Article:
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Walking Out on the Boys Paperback – June 4, 1999


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Product Details

  • Paperback: 264 pages
  • Publisher: Farrar, Straus and Giroux (June 4, 1999)
  • Language: English
  • ISBN-10: 0374525951
  • ISBN-13: 978-0374525958
  • Product Dimensions: 9.1 x 5.1 x 0.8 inches
  • Shipping Weight: 9.9 ounces (View shipping rates and policies)
  • Average Customer Review: 4.5 out of 5 stars  See all reviews (21 customer reviews)
  • Amazon Best Sellers Rank: #1,117,732 in Books (See Top 100 in Books)

Editorial Reviews

Amazon.com Review

Here's Frances Conley's description of her medical school anatomy class: "[W]e would become accustomed and oblivious to the fact that little bits of dead flesh would cling to our clothing and our shoes, and entangle in our hair, traveling with us to other classes or even home, as if the dead were making a futile attempt to retain a tenuous tie to the living." Just as she felt overcome by the dead in that class, her neurosurgery career was fraught with sexism and harassment--from her admission as one of just 12 women (out of 60) in her medical school class in 1961 to her decision to resign from Stanford University's School of Medicine 30 years later. Conley has done every patient--and every female doctor--a sincere favor with this memoir of the games that are played within the academic and medical realms. The book has a bad aftertaste, however, because Conley's message is not one of empowerment. She was compelled to resign from her position when the university appointed Dr. Gerald Silverberg as acting chairman of the department. He was later demoted after a sexual harassment investigation and Conley returned to Stanford life, but, as she says, "The academic community has shown little inclination to change 'business as usual.'" Conley, now 57, gives a well-written play-by-play of years of sexual shenanigans and legal proceedings, but offers little in the way of advice for women who find themselves at the receiving end of harassment. --This text refers to an out of print or unavailable edition of this title.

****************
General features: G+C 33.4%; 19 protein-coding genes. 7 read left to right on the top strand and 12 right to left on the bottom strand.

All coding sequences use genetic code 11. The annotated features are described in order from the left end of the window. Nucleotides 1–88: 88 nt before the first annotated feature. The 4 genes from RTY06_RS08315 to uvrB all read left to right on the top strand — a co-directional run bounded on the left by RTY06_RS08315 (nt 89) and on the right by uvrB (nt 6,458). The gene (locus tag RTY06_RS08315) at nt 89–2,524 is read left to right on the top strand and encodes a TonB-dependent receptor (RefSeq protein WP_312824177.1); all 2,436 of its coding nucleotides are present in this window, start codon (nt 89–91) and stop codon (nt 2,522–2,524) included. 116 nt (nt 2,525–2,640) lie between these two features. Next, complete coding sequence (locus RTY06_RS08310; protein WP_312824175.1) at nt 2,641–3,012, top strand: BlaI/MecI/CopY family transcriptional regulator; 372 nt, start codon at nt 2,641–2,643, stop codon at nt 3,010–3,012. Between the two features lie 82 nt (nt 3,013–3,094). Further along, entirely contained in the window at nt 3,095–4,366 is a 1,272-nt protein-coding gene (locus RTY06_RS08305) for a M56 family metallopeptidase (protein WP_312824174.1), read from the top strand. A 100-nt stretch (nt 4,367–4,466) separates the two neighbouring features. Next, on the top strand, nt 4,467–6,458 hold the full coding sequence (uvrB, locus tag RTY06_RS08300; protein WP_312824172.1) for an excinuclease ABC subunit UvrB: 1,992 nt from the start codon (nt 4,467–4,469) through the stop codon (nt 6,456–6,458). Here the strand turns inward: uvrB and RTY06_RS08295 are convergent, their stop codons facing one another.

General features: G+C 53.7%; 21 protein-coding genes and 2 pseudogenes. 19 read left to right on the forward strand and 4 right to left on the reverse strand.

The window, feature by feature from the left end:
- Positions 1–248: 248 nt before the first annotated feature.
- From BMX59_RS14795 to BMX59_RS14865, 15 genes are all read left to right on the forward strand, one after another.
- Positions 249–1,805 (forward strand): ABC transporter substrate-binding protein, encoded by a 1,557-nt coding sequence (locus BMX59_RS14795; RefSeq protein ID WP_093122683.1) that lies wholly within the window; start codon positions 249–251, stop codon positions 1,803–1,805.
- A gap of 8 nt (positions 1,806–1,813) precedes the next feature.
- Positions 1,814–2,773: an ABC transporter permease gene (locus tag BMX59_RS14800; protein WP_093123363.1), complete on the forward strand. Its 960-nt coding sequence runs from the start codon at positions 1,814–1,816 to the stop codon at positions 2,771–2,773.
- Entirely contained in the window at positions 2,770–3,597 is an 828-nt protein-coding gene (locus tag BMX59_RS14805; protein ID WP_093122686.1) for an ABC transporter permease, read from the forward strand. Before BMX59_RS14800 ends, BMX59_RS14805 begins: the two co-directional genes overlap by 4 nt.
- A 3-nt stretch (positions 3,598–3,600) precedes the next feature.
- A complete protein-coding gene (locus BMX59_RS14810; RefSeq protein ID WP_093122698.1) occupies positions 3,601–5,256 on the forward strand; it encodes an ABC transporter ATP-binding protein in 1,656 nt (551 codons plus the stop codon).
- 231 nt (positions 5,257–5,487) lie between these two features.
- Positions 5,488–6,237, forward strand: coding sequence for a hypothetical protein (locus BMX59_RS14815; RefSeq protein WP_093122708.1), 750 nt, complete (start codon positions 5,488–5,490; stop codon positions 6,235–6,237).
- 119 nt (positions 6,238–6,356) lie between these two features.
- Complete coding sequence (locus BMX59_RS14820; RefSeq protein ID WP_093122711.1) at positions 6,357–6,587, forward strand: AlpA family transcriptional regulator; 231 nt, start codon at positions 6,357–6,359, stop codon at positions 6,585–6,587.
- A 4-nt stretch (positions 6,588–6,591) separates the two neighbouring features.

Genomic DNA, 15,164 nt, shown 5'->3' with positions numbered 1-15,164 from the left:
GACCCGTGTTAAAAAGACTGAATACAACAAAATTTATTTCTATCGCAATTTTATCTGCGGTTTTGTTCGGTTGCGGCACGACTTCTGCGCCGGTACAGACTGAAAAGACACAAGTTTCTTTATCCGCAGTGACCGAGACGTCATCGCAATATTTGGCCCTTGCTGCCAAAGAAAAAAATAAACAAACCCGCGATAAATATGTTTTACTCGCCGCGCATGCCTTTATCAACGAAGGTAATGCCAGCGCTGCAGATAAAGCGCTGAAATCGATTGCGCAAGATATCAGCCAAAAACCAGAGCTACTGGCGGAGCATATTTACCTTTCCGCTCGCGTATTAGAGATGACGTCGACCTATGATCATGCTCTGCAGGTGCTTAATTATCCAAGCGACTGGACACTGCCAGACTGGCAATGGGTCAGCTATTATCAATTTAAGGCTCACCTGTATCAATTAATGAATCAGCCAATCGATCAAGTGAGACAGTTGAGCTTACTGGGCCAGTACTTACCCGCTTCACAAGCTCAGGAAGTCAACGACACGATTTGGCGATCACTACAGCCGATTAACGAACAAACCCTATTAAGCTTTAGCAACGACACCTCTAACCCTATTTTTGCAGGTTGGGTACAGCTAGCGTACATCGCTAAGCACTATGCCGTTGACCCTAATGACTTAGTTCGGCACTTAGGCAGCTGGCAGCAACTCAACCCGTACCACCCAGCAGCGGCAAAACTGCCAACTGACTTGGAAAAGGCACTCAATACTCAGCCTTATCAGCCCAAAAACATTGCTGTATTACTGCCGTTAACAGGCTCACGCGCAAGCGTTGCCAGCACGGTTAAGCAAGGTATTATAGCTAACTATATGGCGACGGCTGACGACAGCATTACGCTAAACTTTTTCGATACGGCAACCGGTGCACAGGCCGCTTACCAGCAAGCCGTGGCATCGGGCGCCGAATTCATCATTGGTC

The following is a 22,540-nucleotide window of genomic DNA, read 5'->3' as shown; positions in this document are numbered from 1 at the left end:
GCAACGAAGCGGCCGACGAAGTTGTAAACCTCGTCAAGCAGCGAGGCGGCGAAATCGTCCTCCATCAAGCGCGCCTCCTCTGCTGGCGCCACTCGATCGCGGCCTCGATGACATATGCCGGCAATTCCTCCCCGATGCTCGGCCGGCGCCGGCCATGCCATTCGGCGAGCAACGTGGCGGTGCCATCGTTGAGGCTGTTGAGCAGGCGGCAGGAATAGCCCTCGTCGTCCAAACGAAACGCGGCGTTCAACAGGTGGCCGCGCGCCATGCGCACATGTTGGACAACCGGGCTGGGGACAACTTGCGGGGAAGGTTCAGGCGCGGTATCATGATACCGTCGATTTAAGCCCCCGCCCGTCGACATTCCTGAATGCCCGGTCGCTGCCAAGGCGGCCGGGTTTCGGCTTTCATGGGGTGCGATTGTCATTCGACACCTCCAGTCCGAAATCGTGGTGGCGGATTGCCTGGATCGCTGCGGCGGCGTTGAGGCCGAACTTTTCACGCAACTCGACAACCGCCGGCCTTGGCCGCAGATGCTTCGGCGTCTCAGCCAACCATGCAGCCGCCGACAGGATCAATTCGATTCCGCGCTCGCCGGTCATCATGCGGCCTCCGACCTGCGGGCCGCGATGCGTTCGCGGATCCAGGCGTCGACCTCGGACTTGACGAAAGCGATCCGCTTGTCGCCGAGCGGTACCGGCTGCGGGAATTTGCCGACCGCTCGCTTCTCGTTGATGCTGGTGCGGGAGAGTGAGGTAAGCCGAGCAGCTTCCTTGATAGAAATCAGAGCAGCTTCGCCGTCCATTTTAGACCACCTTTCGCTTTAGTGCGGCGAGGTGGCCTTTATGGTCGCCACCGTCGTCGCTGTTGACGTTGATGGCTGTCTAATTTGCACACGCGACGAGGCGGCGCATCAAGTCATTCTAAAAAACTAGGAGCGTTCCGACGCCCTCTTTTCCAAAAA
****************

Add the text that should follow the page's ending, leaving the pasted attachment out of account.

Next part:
From Library Journal

The country's first tenured female neurosurgeon, Conley explains that gender discrimination prompted her dramatic resignation from Stanford.
Copyright 1997 Reed Business Information, Inc. --This text refers to an out of print or unavailable edition of this title.

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Customer Reviews

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The style is clear, direct and engaging.
GK
With that in mind, I suppose I'm on shaky ground by wishing that her book had a wider focus.
Kevin Pezzi, MD
As a female surgeon, I had the pleasure of working with Dr. Conley in my residency.
Heather Jean Furnas

Most Helpful Customer Reviews

20 of 21 people found the following review helpful By goodwin@netcarrier.com Cathy Goodwin on May 17, 1998
Format: Hardcover
Reviewers criticize Conley for not offering solutions and focusing too much on academic politics. They miss the point.
Harassment happens through politics -- dull but deadly. And there *are* no solutions. Conley shows us that even national press coverage can't make a dent in a determined university protected by a prestigious reputation (or -- as she doesn't say -- a winning sports team).
My own experience suggests that many of Conley's criticisms of Stanford Medical School apply to other universities and to other professional schools. (How many women are teaching at your favorite business school?) Nor are women the only targets. Those who attack women are also likely to display hostility towards colleagues, students and clients who are ethnic minorities, gay/lesbian, disabled, or even childless by choice. The reality is that universities lag behind other institutions, including blue-collar and military, when it comes to integrating women into their faculties.
In her new book, Fighting Fire, Caroline Paul (a San Francisco fire fighter) shares with Conley the awareness that harassment can be subtle rather than violent. Yet, unlike Stanford Medical School, the SFFD shows progress. After a few years, a male colleague apologizes voluntarily for earlier hostility, admitting he's grown and changed since more women have arrived. Carol Ann Barkalow's book, In the Men's House, shows that West Point began making similar progress twenty years ago. Speaking about those expelled for harassment, a male cadet says, "We don't want those jerks in the army."